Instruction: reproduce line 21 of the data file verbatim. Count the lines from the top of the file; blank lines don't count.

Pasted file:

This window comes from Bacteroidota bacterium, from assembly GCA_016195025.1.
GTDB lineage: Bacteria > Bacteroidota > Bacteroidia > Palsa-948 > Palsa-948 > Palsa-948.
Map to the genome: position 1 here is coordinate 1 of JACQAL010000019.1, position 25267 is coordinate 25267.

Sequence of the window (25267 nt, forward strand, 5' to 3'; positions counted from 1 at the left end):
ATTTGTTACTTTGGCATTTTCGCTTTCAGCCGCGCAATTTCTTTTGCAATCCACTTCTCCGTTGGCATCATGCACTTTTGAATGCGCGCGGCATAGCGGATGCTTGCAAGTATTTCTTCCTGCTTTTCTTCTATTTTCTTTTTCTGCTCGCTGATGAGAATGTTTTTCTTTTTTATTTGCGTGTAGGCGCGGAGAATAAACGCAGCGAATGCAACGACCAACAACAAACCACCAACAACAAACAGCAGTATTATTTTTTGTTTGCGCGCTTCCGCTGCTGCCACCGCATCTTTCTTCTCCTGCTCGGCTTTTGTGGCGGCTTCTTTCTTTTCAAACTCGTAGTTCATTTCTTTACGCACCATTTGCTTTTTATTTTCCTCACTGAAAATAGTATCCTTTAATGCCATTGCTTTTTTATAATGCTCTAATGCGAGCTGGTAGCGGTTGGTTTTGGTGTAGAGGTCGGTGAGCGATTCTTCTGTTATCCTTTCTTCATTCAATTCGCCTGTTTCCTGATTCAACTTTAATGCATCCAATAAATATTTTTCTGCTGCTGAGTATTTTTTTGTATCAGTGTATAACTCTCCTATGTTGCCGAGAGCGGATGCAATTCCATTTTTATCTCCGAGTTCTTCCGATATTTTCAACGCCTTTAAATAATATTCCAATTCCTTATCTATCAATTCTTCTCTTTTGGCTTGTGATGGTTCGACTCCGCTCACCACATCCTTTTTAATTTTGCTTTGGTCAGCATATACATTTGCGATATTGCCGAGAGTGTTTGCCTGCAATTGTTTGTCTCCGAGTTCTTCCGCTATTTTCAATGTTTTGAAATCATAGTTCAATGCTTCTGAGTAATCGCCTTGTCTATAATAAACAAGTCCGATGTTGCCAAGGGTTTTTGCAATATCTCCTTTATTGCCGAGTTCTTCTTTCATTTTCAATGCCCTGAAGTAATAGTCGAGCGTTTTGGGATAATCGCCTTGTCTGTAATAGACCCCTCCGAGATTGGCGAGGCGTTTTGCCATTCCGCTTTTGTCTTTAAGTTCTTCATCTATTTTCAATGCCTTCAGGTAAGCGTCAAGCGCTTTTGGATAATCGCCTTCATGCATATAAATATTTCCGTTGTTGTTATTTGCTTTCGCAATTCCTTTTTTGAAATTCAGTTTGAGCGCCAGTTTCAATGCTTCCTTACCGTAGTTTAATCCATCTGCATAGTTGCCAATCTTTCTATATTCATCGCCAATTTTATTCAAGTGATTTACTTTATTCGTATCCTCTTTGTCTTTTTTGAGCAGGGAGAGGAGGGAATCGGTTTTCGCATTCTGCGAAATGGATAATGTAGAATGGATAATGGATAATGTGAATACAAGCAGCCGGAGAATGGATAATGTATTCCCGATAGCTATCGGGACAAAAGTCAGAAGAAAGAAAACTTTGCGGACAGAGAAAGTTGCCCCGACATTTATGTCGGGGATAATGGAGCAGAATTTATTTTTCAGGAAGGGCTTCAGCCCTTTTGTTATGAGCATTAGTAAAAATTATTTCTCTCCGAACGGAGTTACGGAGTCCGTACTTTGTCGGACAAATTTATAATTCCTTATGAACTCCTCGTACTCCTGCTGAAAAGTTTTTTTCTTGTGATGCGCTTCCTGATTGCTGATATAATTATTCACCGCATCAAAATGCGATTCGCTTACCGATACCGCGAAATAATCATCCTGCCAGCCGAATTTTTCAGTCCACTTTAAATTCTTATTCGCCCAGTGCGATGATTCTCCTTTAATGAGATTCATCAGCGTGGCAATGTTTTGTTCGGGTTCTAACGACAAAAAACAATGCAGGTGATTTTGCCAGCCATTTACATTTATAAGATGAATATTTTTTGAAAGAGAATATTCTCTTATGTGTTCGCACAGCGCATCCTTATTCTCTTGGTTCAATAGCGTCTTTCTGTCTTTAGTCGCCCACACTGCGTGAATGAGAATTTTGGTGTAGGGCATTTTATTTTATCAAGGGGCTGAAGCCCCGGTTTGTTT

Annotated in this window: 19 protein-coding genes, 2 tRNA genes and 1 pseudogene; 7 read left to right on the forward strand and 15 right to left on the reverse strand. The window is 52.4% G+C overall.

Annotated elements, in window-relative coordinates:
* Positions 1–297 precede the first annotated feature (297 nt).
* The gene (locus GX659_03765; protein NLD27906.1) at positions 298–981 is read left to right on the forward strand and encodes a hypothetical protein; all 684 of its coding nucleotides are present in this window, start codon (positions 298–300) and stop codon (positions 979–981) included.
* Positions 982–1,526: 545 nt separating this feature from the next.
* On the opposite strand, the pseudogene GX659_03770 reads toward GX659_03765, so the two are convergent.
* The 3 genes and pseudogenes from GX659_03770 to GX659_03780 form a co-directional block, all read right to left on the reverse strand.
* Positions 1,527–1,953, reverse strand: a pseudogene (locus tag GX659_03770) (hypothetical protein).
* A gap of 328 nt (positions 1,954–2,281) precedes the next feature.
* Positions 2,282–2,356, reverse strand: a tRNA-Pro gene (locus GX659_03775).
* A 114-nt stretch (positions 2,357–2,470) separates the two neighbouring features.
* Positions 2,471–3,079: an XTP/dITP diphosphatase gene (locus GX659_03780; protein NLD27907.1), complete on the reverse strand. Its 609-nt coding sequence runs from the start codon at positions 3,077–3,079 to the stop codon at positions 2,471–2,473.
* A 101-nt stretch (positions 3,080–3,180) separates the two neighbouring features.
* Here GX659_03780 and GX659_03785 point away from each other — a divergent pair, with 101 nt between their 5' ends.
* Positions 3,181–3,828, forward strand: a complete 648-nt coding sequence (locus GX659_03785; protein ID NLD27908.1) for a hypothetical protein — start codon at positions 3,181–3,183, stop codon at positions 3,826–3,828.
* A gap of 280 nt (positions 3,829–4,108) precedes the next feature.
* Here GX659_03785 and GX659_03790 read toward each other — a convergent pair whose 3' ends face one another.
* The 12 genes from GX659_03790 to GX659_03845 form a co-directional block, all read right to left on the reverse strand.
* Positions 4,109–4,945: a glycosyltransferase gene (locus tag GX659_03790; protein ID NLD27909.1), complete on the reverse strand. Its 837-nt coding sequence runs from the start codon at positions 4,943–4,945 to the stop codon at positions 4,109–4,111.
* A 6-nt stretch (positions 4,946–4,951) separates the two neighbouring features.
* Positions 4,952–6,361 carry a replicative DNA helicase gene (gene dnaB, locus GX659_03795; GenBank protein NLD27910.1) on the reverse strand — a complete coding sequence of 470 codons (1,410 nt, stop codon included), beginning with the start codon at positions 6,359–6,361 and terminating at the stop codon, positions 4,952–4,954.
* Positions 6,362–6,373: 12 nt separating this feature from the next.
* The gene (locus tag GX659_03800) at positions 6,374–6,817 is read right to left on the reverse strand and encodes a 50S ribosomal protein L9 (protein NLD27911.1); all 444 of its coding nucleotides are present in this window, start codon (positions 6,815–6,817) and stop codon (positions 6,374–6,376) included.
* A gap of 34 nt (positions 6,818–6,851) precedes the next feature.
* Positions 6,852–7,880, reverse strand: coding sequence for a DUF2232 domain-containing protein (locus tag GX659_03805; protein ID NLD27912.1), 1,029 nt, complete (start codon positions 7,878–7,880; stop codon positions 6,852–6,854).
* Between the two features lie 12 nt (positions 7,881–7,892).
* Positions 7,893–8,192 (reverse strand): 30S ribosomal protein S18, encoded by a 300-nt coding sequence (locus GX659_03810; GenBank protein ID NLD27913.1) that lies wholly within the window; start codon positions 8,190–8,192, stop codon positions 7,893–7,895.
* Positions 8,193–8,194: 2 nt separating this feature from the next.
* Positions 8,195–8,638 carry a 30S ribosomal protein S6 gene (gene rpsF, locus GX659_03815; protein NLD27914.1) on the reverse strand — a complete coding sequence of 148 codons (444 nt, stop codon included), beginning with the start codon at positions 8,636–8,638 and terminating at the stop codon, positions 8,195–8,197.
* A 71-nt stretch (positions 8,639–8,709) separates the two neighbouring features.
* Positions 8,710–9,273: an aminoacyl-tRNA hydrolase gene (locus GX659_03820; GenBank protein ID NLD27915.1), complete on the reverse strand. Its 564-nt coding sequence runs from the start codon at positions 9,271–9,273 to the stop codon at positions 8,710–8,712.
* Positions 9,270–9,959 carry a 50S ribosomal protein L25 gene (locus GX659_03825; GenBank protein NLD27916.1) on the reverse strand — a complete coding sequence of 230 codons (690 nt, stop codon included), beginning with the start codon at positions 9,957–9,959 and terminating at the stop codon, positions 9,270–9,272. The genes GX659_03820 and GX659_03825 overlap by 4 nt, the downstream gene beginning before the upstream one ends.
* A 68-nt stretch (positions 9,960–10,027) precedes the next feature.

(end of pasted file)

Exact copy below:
* A gap of 280 nt (positions 3,829–4,108) precedes the next feature.